Groundwater compact legislation passes unanimously in the House

Snowmelt at 11,000 feet in the Sangre de Cristo Mountains flows towards the San Luis Valley on a recent afternoon. Photo by John Waters

ALAMOSA– SB22-028 “Groundwater Compact Compliance and Sustainability Fund”, which will bring $30 million of one-time American Rescue Plan Act funding to the San Luis Valley that will be used to retire irrigation wells and irrigated acreage, passed the Colorado House of Representatives on Friday.

According to a Friday afternoon email from Senator Cleave Simpson, who sponsored the bill along with Republican Senator Sonnenberg and two bi-partisan sponsors in the House, “SB22-028 passed the House on 3rd reading unanimously a couple of hours ago.”

The website:, a state website that tracks progression of a bill through the entire Colorado legislative process, shows that SB22-028 passed by unanimous, bi-partisan vote through both the Senate and House.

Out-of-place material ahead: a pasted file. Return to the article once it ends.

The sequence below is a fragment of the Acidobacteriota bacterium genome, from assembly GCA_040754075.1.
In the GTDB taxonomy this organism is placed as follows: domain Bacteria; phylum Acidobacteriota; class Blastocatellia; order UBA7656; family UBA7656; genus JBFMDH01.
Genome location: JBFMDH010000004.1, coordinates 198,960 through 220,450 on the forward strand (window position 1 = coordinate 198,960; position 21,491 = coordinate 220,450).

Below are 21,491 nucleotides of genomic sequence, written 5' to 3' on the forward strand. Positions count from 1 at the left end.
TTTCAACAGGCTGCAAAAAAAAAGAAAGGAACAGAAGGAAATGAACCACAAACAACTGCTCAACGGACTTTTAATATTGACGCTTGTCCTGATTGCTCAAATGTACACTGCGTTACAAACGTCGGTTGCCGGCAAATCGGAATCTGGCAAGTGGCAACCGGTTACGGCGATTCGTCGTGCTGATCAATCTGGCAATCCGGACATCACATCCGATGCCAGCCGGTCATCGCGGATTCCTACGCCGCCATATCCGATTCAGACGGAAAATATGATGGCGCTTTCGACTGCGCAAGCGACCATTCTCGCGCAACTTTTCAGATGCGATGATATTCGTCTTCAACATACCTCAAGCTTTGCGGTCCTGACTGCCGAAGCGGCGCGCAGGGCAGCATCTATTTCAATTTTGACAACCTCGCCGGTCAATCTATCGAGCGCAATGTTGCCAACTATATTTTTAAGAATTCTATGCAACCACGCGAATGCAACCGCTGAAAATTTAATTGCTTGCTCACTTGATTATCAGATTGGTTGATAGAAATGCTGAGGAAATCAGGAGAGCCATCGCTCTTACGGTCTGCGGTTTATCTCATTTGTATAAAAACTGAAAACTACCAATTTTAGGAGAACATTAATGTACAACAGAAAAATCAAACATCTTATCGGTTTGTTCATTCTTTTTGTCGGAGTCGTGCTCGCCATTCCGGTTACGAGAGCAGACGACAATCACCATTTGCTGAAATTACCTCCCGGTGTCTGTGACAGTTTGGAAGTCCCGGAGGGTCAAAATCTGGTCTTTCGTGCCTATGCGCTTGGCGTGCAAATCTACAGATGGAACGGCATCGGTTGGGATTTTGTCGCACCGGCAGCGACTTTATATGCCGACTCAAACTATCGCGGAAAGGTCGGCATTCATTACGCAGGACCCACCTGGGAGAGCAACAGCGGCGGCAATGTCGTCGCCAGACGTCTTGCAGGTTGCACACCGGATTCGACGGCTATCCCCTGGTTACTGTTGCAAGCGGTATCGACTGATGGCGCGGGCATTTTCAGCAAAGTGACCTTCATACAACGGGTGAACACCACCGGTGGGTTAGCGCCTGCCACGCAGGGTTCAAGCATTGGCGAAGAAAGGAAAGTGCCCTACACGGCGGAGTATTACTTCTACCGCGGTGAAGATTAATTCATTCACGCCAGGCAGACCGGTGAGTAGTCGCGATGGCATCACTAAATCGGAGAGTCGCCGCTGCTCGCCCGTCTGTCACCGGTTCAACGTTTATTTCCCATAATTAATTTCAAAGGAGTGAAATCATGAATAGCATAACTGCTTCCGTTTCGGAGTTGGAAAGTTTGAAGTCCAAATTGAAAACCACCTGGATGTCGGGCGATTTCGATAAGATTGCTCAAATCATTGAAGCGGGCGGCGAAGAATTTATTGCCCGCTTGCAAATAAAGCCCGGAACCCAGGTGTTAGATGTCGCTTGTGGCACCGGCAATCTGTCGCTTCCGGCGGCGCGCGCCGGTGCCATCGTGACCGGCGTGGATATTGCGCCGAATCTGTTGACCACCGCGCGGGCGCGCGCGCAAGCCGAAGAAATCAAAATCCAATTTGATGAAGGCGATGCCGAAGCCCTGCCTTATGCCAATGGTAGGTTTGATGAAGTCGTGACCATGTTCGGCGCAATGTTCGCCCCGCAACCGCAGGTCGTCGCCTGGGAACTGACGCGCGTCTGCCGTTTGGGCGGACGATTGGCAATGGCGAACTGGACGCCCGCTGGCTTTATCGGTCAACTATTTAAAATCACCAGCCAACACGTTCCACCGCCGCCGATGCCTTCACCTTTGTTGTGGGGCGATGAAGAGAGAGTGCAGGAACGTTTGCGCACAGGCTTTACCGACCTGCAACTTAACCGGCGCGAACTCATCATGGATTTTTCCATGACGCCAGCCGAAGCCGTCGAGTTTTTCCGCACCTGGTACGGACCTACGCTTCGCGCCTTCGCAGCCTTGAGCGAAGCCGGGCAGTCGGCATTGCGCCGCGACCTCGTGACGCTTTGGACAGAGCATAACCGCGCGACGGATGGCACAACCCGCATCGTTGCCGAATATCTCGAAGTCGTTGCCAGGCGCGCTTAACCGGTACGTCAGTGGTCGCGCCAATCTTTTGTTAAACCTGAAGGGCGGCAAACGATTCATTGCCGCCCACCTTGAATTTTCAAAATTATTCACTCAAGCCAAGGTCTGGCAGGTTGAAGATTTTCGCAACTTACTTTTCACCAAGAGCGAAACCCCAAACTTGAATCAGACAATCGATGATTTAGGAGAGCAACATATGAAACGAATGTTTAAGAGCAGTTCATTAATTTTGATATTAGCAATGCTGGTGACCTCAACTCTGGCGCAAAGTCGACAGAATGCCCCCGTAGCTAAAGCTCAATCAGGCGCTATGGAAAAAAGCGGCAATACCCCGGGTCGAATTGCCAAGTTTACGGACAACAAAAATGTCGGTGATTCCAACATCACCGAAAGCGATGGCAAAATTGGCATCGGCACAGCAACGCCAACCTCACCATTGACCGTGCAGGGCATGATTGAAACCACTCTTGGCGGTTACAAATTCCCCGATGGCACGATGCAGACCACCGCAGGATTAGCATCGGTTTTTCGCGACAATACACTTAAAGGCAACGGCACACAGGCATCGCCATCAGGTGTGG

After being introduced in the Senate, the bill was assigned to the Senate Committee on Agriculture & Natural Resources – chaired by Democratic Senator Kerry Donovan – followed by referral, unamended, to the floor of the Senate.

The bill then passed in the Senate, unamended and unanimously, on two readings before being referred to the House.

After being introduced in the House, the legislation was assigned to the House Committee on Agriculture, Livestock, & Water where, after passage, it was referred to the House Committee on Appropriations. After passing unanimously in Appropriations, SB22-028 was referred to the House Committee of the Whole. It was then passed, unanimously with an amendment, and then passed on third reading with no further amendments.

This legislative process was officially initiated by first term Senator Simpson and Senator Sonnenberg in mid-February.

Attorney for the Rio Grande Water Conservation District, David Robbins, and Marisa Fricke, Program Manager for Subdistrict No. 1, also testified in support of the bill multiple times before committee.

But Simpson started advocating for this bill in 2021, including meetings with Governor Polis, long before its introduction in the Senate on February 17, 2022. As Simpson previously stated to the Valley Courier, efforts were also supported by Democratic leadership who recognized its importance.


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